Clause 83 establishes tax support for zero-emissions vehicles, exempting them from the vehicle excise duty expensive car supplement. From April 2020, vehicle excise duty and company car tax will also be based on a new, improved laboratory test known as the worldwide harmonised light vehicle test procedure, or WLTP, which aims to help reduce the 40% gap between the previous lab tests and real-world carbon dioxide emissions.
The Bill will ensure that HMRC can make preparations for the introduction of the plastic packaging tax, which will incentivise businesses to use 30% recycled plastic instead of new material in plastic packaging from April 2022, stimulating increased recycling. The Government are also reopening and extending the climate change agreement scheme to support energy-intensive businesses to operate in a more environmentally friendly way.
Clause 93, which establishes a UK emissions trading system, and clause 92, which updates legislation relating to the carbon emissions tax, ensure that polluters will continue to pay a price for their emissions once our membership of the EU and the emissions trading system ends following the transition period.
New clause 4 would require an impact assessment of the Bill on the environment to be laid before Parliament within six months of Royal Assent. Where tax policies have a particular environmental impact, the Government will take that into account during the tax policy making process and, where appropriate, publish a summary of the impact in the relevant tax information and impact note, or TIIN, as it is otherwise known. The Bill’s clauses demonstrate our progress towards tackling climate change as well as towards international deals and agreements, without the need for an additional environmental impact review.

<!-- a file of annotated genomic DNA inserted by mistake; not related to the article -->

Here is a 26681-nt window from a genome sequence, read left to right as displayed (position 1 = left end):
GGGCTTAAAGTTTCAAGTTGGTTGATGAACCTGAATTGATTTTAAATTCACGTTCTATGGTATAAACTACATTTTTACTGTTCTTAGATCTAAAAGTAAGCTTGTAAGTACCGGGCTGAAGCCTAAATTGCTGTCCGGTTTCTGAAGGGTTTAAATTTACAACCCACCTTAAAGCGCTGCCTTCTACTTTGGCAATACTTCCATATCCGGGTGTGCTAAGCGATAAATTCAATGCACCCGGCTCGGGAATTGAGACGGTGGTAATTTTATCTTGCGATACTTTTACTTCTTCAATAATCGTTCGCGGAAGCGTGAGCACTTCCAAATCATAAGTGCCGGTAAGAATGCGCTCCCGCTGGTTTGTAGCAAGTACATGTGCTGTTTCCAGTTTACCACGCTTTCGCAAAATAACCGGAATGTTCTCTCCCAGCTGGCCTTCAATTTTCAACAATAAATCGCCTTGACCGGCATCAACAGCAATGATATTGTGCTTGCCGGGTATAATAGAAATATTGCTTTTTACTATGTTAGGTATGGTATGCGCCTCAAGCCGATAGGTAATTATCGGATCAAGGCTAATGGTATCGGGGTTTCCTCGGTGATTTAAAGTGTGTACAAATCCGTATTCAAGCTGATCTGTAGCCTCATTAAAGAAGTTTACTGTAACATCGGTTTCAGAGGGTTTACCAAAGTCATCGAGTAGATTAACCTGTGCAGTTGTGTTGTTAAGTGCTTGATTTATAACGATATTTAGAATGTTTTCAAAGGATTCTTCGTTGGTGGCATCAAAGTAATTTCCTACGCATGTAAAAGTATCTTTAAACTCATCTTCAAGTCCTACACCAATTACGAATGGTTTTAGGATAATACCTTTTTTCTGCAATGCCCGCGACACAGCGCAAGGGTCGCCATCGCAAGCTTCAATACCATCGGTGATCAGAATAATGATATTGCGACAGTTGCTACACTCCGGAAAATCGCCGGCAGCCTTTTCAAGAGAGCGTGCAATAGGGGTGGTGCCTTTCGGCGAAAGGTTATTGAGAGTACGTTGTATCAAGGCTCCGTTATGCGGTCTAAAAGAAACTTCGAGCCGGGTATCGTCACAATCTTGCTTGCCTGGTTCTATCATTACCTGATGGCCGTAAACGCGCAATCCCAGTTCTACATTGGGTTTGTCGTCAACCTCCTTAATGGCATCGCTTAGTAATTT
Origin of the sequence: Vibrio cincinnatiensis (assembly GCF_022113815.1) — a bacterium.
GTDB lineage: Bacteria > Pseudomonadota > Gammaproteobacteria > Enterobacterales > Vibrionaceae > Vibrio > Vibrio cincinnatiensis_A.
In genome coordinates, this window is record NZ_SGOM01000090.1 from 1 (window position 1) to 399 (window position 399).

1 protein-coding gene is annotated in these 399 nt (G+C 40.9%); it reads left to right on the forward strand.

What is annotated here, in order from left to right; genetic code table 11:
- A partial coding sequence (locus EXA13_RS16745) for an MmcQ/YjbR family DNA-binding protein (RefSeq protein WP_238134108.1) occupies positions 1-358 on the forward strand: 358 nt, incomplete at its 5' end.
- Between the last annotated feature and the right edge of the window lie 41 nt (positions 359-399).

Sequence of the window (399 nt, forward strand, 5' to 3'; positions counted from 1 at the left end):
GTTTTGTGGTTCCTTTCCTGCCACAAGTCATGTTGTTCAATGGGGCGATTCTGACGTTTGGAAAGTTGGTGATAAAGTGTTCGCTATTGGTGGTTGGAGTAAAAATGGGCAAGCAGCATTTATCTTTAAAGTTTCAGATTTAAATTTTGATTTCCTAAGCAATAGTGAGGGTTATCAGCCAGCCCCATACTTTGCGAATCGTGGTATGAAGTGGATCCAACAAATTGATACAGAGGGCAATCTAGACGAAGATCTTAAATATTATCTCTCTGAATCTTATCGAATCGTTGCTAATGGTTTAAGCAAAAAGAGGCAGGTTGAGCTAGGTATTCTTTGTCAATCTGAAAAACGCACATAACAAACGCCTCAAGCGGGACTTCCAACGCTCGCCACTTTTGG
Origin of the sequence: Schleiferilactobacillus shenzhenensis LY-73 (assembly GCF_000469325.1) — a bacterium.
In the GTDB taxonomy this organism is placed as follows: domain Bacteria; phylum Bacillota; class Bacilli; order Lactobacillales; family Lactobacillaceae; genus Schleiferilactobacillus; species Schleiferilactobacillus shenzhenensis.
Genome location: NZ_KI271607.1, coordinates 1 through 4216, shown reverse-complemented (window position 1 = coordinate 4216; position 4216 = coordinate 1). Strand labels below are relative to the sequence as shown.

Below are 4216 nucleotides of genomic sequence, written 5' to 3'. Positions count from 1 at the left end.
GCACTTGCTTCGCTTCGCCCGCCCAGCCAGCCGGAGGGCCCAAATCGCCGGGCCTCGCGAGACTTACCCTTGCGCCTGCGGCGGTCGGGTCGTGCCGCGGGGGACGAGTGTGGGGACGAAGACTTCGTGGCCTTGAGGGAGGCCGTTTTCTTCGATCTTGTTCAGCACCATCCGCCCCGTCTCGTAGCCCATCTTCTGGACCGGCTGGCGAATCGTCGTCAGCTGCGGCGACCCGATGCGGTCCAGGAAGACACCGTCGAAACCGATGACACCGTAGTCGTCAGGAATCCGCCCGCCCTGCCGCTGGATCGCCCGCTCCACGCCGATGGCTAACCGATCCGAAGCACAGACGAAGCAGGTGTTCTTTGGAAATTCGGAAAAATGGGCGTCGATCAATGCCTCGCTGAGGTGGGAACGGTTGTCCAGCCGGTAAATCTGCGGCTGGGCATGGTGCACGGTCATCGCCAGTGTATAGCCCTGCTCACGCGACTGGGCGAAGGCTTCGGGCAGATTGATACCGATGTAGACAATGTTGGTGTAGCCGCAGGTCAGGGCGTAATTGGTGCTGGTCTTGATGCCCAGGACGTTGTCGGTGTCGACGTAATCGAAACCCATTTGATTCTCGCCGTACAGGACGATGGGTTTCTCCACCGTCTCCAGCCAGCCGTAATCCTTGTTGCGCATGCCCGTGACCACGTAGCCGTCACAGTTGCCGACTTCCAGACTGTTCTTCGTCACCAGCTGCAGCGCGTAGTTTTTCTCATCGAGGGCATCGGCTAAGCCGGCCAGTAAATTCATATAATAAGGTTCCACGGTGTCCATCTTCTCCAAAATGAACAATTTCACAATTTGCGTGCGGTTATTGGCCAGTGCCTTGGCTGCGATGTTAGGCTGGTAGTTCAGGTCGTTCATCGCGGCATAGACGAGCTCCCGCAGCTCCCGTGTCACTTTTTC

The hon. Member for Ilford North made several comments about our spending more money on coronavirus than on climate change and about our not being on track to meet our net zero targets. All I can say to him is that many of the actions that we need to take to deliver our climate targets also help the UK’s economy to recover from the impacts of covid-19. We do not look at those issues separately. He must remember that between 1990 and 2017 the UK reduced its emissions by 42% while growing the economy by more than two thirds. It is simply wrong to say that we are not doing enough on climate change.
Building on our ambitious announcements in the Budget, such as the £800 million fund for carbon capture and storage, we are developing ideas for how we can go further using clean, sustainable and resilient growth as a guiding principle for our strategy to recover from the impact of the virus.